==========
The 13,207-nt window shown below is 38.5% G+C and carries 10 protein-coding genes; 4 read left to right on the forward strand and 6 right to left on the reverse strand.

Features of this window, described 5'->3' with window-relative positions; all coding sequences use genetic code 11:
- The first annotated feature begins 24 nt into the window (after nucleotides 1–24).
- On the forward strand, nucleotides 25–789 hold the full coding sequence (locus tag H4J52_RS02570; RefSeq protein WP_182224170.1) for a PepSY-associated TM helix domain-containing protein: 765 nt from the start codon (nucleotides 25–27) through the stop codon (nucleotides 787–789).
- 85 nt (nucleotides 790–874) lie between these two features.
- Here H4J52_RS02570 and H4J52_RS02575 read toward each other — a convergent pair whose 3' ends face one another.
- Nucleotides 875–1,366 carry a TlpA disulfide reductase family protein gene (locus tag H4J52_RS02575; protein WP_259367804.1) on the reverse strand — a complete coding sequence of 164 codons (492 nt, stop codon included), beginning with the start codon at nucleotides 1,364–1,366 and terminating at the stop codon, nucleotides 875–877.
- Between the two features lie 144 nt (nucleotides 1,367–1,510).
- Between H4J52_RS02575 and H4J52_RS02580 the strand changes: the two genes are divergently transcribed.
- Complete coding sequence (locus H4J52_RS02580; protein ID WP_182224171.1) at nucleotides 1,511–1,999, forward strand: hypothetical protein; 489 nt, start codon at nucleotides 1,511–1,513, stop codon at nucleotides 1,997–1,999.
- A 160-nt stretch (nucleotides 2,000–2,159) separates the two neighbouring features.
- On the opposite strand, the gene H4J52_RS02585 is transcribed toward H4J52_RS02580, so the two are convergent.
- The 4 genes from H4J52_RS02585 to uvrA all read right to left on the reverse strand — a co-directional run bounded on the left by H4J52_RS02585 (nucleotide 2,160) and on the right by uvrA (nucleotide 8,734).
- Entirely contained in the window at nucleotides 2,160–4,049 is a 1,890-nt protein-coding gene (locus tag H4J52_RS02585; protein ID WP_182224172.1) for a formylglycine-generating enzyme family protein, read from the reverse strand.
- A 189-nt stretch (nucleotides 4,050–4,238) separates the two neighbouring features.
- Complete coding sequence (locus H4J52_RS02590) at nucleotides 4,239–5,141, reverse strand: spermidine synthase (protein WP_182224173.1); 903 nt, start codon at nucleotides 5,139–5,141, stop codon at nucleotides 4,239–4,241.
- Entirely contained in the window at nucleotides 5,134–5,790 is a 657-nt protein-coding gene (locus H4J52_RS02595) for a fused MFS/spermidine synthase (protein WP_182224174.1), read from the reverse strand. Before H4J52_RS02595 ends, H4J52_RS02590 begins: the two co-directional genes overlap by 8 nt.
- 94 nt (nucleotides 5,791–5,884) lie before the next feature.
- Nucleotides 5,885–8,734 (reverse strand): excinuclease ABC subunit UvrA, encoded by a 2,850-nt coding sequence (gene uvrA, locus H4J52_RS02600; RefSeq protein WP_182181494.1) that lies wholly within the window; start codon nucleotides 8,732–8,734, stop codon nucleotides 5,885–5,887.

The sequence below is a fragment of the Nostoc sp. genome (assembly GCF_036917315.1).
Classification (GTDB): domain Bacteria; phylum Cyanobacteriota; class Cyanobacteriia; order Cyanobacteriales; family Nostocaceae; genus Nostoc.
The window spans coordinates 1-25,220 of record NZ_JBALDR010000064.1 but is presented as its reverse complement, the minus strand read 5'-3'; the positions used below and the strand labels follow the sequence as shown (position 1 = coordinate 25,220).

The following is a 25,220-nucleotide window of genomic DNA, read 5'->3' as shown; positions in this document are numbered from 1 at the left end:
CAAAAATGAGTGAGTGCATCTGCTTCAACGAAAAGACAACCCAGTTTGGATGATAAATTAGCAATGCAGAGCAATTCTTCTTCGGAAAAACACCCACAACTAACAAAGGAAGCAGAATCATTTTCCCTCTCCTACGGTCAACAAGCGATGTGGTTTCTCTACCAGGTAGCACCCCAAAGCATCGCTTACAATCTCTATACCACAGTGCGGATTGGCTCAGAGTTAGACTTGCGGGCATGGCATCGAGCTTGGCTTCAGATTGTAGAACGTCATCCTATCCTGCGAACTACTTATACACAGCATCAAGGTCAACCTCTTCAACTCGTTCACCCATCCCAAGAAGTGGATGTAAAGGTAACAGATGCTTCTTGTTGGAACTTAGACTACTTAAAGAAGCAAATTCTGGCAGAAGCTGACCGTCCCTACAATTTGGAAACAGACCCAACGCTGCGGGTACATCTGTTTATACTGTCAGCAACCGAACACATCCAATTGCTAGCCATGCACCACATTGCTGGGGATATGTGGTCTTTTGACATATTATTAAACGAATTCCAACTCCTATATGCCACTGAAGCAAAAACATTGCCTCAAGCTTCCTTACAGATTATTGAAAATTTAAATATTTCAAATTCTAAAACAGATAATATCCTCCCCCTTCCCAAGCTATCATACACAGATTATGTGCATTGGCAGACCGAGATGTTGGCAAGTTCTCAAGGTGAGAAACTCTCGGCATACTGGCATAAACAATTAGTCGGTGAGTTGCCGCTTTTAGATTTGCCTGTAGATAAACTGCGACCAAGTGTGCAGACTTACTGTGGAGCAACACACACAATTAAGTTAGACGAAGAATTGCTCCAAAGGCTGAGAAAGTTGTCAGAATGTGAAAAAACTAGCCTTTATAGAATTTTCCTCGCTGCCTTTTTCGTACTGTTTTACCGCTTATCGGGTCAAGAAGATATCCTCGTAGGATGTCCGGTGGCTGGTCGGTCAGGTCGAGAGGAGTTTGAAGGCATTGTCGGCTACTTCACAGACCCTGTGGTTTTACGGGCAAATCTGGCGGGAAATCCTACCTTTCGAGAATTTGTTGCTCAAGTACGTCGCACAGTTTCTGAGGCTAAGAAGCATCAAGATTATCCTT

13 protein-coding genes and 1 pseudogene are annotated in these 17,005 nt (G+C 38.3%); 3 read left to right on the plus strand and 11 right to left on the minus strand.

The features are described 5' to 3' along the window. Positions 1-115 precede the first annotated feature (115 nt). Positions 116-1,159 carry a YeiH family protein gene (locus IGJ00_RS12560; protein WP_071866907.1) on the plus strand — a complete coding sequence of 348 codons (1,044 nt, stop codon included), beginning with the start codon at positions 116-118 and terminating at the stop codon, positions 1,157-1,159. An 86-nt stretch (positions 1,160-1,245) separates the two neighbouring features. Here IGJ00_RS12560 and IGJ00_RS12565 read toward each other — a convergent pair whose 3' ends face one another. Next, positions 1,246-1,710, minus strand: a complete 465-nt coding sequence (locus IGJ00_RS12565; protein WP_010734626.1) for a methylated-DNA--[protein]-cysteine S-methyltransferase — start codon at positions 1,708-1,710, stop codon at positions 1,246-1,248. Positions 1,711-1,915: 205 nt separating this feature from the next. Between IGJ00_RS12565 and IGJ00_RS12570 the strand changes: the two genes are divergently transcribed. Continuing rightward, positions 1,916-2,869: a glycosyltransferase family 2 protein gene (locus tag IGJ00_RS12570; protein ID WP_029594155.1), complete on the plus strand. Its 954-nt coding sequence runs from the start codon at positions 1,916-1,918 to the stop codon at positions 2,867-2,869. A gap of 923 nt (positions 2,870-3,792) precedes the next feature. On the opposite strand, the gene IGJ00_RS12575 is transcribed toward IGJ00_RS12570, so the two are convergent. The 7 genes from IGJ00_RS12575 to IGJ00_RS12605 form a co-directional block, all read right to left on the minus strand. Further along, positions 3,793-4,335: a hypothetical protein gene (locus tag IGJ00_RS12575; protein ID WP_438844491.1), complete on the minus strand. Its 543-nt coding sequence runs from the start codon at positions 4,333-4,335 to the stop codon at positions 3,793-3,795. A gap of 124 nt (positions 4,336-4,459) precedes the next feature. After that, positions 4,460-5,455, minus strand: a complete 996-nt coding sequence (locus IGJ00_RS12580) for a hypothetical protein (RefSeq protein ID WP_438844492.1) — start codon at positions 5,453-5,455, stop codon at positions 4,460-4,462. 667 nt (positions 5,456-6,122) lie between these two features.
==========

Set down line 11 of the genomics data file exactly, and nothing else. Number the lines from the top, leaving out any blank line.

- A 160-nt stretch (nucleotides 2,000–2,159) separates the two neighbouring features.